:) Anne

Saturday, November 29, 2014

Comparing Numbers in Kindergarten


Thanks for stopping by!  I'd like to welcome my very first guest blogger, Susan, from Teaching Doodles.

Marhaba ~ Welcome from the United Arab Emirates!  I’m Susan from Teaching Doodles.

I am super excited to share with you an interactive math activity I used recently with my kindergarten students.  Although we do not use the Common Core over here, this activity still connects to Counting and Cardinality for kindergarten – comparing numbers K.CC.C.6.  I found this idea on Pinterest and modified it for a whole class lesson.  See the original pin here.
Provide each of your kiddos with a sorting mat.  The ones we used were simply  a 3 x 2 table.  Feel free to use a larger or smaller table based on your class needs.   You can see a sample of the mats we used in  the pictures below.  
Next, each student gets 8 counters (4 of one color and 4 of another).  We used 4 blue and 4 yellow but use whatever color you like.  I put the same number and color of counters into a small drawstring bag.
If you're lucky enough to have an interactive whiteboard, create the same table on your board.  
Now we’re ready to play!
1.Draw a counter from the bag.  Students place the same color on their mat.
2.Draw another counter.  Students will place on their mat.  Repeat drawing counters until the mat is full.
3. Students rearrange their counters so one color is on top and one is on the bottom.  (I found this difficult for my class  to do.  The second time we sorted the colors as we played).
4. Hold a class discussion to find out greater than, less than, and equal to by counting or matching the counters.  

I hope your class enjoys this quick and easy activity!  
Stop by my blog, Teaching Doodles,  and let me know if you try it.   
I'd love to hear your feedback!

                                         



Wednesday, November 26, 2014

Happy Thanksgiving! Free Complete the Equation Task Cards


Happy Thanksgiving!  I am thinking of all the things I have to be grateful for this year and am truly overwhelmed.  

Among the many blessings, my 20 year old son has developed an interest in creating iPad apps for some of the educational materials I create.  It's really special for me to be able to work side by side with him - and then to see materials I create come to life on an iPad.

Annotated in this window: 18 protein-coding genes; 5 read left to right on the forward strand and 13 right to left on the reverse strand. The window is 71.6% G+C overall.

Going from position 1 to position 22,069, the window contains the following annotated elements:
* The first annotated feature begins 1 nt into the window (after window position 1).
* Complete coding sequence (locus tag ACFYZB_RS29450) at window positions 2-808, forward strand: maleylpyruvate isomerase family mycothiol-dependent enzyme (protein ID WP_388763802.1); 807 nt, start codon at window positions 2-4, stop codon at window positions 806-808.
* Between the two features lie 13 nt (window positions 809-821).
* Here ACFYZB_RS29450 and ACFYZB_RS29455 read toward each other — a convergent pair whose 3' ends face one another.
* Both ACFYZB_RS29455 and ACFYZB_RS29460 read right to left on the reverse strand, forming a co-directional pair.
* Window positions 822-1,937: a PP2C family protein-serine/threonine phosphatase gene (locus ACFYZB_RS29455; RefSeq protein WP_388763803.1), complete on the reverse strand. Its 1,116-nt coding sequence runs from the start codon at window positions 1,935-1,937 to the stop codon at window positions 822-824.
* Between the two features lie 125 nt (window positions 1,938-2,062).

As a show of my appreciation for those of you who stop by this little blog, I am making my Complete the Equation Task card set (regularly $4) free from Nov. 26  - Nov. 30, 2014.  

This packet is designed to help students build fluency with addition and subtraction facts while also mastering Common Core Standard 1.OA.D.8: Determine the unknown number in addition or subtraction sentences relating three whole numbers. 





I find that students need scaffolded experiences to develop this skill.  This pack includes 144 equation cards than can be used for partner work and/or Scoot games.  The cards are presented in order of increasing complexity.  The following levels are included in this game: 

Addition within 10
Subtraction within 10
Mixed Addition/Subtraction within 10
Addition within 20
Subtraction within 20
Mixed Addition/Subtraction within 20 

A few screen shots of this item follow.  I like all the support I can get keeping materials organized, so each level and the corresponding answer sheet have a matching black and white (ink saving) background.  Click here or on any of the following set of images to download this item for free at my Teachers pay Teachers shop. 





   
  


My son, Keith, has the first level of his Complete the Equation app as a forever free item on the iTunes store. We found this to be an interesting app to design. After considering several options for having kids input numbers, we decided to provide input (answer) boxes along each side of the screen.  

The stars below the equation display the number of correct and incorrect responses on each level.  If you decide to download this app, we'd love to hear your thoughts on these design features. 
Click here or on one of the screen shots below to access the free version on iTunes. (The first level is free. The full version, including 6 levels, is available for $1.99.) 






Thanks so much for stopping by.  I wish you the happiest of holidays!

:) Anne Gardner